Taking off your shoes when entering a temple or a house, hostel, hotel, and even some shops in Asia is mandatory. And for me this gesture is very symbolic. To take off our shoes, to free ourselves. Having shoes nowadays is a given for us, but in my family there are uncles who walked barefoot. And aren't shoes a symbol of everything we hold on to? Uncomfortable shoes for work, for that formal act that we just want to go to, just-that-not. Shoes that remind us that we have to go running.... always taking away our freedom.
Here there are children who run without shoes. Not because they don't have them, but because they are faster, freer. There are women who ride a motorcycle barefoot, because that way they feel the taste of the wind and freedom in their feet. There are monks who do their chores in the temples with nothing to protect their feet and thus remembering how connected we are to the earth. Of how we have to feel that we are part of her and not that she is ours.
I've always loved going barefoot. But society throws rules at us all the time and they interfere more and more in our lives, leaving very little for our freedom. Taking away our creativity, making us robots, making us more unhappy and often less human beings. We are so busy obeying all the rules that we forget to take off our shoes and step on that grass that says: Please don't step! And if someone does it, we are already full of moralism. Rules, rules, rules... in Japan pedestrians don't pass the red light even if the street is blocked for works and no cars are going to pass, I saw this!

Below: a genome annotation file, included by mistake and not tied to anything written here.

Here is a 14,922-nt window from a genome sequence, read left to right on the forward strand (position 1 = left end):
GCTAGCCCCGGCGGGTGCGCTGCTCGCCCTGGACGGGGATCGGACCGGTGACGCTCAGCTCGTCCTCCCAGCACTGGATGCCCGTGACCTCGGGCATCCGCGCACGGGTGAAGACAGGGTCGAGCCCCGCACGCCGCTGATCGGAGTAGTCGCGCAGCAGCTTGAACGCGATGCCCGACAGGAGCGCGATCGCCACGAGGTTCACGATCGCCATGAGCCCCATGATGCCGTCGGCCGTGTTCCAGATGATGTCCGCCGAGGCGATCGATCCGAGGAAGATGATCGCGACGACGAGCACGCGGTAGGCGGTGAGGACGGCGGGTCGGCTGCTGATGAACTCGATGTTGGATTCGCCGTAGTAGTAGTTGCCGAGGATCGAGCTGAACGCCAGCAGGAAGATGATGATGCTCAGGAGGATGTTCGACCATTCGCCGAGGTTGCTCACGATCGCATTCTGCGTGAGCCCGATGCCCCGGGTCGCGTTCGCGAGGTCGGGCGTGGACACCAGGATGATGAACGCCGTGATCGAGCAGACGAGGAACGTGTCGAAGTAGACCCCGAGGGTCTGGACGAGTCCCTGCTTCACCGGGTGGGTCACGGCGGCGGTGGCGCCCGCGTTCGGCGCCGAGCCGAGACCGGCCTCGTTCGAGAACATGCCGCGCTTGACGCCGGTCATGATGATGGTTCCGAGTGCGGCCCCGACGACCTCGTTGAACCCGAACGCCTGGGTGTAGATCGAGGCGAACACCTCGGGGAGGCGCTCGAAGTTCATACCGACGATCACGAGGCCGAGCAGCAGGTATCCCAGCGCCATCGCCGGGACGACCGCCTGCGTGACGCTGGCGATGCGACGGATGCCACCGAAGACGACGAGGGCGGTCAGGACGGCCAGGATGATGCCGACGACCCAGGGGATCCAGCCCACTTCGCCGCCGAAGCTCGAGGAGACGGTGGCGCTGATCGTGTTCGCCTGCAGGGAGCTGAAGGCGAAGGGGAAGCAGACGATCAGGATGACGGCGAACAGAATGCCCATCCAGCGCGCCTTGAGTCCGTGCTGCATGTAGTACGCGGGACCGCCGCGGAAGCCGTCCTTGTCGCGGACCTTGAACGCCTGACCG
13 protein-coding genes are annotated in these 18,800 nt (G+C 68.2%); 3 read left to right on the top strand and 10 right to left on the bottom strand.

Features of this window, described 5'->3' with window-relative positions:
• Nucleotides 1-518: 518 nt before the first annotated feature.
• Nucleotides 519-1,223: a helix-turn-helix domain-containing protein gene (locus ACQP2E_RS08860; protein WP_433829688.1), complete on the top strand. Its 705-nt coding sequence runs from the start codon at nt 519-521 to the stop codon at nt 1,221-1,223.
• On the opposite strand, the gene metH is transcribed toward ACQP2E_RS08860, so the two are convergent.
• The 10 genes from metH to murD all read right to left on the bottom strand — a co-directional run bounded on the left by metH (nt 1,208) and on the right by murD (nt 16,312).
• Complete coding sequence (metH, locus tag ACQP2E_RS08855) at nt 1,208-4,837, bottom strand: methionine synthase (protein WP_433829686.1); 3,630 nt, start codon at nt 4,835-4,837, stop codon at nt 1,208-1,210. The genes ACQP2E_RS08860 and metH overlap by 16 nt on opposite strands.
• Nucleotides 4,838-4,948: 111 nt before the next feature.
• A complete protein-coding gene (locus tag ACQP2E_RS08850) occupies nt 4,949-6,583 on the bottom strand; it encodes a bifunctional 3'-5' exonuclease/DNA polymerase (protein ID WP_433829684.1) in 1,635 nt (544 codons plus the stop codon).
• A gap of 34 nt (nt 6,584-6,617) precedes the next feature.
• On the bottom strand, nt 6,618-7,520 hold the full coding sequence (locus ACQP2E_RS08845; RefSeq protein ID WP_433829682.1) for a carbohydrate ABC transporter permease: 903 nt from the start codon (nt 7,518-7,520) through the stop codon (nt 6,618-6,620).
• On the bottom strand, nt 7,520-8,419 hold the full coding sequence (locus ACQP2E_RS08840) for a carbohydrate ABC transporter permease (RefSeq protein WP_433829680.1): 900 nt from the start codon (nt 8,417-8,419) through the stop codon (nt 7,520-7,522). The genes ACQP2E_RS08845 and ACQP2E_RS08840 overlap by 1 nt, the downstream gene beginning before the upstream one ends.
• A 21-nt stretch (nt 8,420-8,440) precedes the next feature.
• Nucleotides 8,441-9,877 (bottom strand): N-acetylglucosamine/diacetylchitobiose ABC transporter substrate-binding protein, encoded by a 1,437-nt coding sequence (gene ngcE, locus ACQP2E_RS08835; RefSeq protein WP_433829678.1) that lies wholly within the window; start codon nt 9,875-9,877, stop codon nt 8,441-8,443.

Every day we are forbidden from anything else, buy candy at the hospital, add salt to my potatoes,... with each passing day we are caged, shod in the most uncomfortable shoes.
Here the children play with a stick, the swing is a tree. At home we look at toys to ensure they meet safety standards. Leave the toys on the shelf and let the kids play with their imagination. Take off your shoes while walking on wet ground. Dance!
This was Laos for us, it was learning that freedom is life, that we don't need strings, nothing to be happy, just us and a lot of friends like us.
The country is beautiful but not the lush jungle beauty of Nicaragua and Costa Rica, the temples are beautiful but modest, the people are friendly but not always smiling like in Thailand, more reserved. The Mekong River accompanies the country and its peacefulness seems to shape people's character.
The calm, the love, the willingness to help are there in every moment.
We stayed more than a week in Luang Prabang, after this trip to get here, we celebrated the new year, we walked around the city, we went to the most beautiful waterfalls we have ever seen, we woke up early to see the monks receiving food from the people and we looked for a wedding.
We did not imagine that this marriage would change us. It may be that when we return to Portugal we forget what it's like to walk barefoot, but at least one day we knew. I had no idea people like that existed. I had in my idea that someday they could have existed but I saw them so happy, with so little, dancing and laughing. So beautiful! It's the moment I want to keep the most! They had life in their souls and their eyes overflowed with simplicity!
This video seeks to summarize a little bit how we lived this marriage: